The following ramblings are based on real-life experiences, mishaps, and downright screw-ups. Names (of past, present, and future boyfriends) have been changed or omitted to protect the innocent. And the guilty...

Sunday, February 21, 2010

Always Look On the Bright Side of Life

As you know, I took the dreaded CPA exam yesterday.  And, yet again, I failed to finish.  Which means that, yet again, I failed.  

This is the third time I've taken this section, and the collective 10th time I've sat for a portion of this stupid exam.  I've been taking it for what feels like a lifetime. I've spent so many hours, and an insane amount of money, on perpetual failure.  All I want to do is say to hell with it and quit. But, I'm SO close now, and I've already put so much of everything I have into it...  

So, with my new super positive outlook on life, I'm trying to actually take something from yesterday's failure, other than the extreme annoyance, exhaustion, and invariable self-loathing that quickly overcame me.  

I'm reading Dr. Dan Baker's What Happy People Know.  It's loaded with psycho-babble, but it also has a lot of wisdom in it as well.  Baker discusses the components of happiness (which is far more complex than you think), and the "Happiness Traps" we all have to navigate in our lifetimes.  Second only to love comes optimism in the list of 12 happiness components.  I thought optimism was just thinking positive all the time - being Mary Sunshine and all that crap.  It is, in a way, but there's a little more to it than that.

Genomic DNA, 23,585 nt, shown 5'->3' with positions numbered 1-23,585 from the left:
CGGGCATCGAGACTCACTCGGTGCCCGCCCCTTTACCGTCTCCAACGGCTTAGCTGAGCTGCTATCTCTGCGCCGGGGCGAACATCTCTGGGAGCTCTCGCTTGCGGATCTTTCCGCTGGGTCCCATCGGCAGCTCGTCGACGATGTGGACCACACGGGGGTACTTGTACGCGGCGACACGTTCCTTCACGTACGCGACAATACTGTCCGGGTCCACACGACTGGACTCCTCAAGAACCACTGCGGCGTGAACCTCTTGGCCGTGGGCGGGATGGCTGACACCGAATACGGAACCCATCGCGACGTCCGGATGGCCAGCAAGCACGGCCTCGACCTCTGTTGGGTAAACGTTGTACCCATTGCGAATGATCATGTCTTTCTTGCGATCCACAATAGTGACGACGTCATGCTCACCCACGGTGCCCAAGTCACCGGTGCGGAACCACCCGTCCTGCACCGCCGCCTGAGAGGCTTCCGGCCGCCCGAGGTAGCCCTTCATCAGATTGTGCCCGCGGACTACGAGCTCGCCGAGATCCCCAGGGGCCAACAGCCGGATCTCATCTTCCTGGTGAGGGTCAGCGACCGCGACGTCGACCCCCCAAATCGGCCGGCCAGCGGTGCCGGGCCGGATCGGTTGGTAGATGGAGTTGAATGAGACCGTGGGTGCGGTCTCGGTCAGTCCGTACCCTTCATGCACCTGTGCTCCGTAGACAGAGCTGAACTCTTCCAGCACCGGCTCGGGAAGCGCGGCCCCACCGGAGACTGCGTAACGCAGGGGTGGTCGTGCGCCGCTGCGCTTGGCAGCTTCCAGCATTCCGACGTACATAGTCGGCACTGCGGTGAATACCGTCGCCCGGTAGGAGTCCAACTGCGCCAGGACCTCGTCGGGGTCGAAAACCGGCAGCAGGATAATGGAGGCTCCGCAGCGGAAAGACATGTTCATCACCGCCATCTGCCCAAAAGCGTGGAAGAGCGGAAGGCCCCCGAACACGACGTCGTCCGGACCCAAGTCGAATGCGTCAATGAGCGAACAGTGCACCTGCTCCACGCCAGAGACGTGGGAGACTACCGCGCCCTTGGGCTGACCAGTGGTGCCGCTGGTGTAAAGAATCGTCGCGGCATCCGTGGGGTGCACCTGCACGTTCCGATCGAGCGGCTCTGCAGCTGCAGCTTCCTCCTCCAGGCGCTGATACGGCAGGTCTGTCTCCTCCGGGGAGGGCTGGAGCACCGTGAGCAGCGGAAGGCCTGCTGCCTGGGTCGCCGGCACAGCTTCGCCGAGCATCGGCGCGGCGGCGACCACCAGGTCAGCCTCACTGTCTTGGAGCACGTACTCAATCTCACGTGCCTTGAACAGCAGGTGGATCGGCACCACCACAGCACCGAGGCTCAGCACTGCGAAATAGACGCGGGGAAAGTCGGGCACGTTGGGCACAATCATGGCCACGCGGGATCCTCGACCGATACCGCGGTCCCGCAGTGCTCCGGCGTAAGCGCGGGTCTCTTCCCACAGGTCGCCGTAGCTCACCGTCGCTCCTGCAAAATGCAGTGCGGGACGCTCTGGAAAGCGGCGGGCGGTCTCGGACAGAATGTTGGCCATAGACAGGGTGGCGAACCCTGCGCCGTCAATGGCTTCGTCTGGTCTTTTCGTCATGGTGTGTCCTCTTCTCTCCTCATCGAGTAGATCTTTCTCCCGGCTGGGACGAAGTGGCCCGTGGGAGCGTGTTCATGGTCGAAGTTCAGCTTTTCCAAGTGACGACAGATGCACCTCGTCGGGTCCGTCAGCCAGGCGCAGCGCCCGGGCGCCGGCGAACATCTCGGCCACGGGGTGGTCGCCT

Baker defines optimism as "realizing that the more painful the event, the more profound the lesson." (p. 20)  Well, failing the CPA exam yet again, and flushing another thousand+ dollars down the drain is definitely feeling pretty damn painful right now.  So, my job, in the spirit of optimism, is to realize that there's a big lesson in this, and then figure out what that lesson might be. 

I realized that I've already learned a couple of lessons in my fruitless attempts at certification.  Albeit a little too late, I did figure out how I should have been studying all this time.  So, I know that from now until the next test date, I need to put time in every day on my new method, and just get it done.  Also, I finally talked to the folks at the testing center.  Now that I have officially been diagnosed with ADD, I can receive "special accommodation" for the next exam, and take it either un-timed, or at least with extra time.  Either way, the study/extra time one-two punch should be just what I need to finally wrap this damn thing up.  And, I can use these lessons when I sit for the bar this summer, and maybe avoid taking that test twice a year for the rest of my days.  How's that for optimism?

Registration fees for the Financial section of the exam (3 sittings): $1,200.  Rescheduling fee: $96.  Practice test software and study guides: $150.  Wasted effort in Becker courses: $3,500.  Figuring out that there's a bright side to everything: Priceless. 



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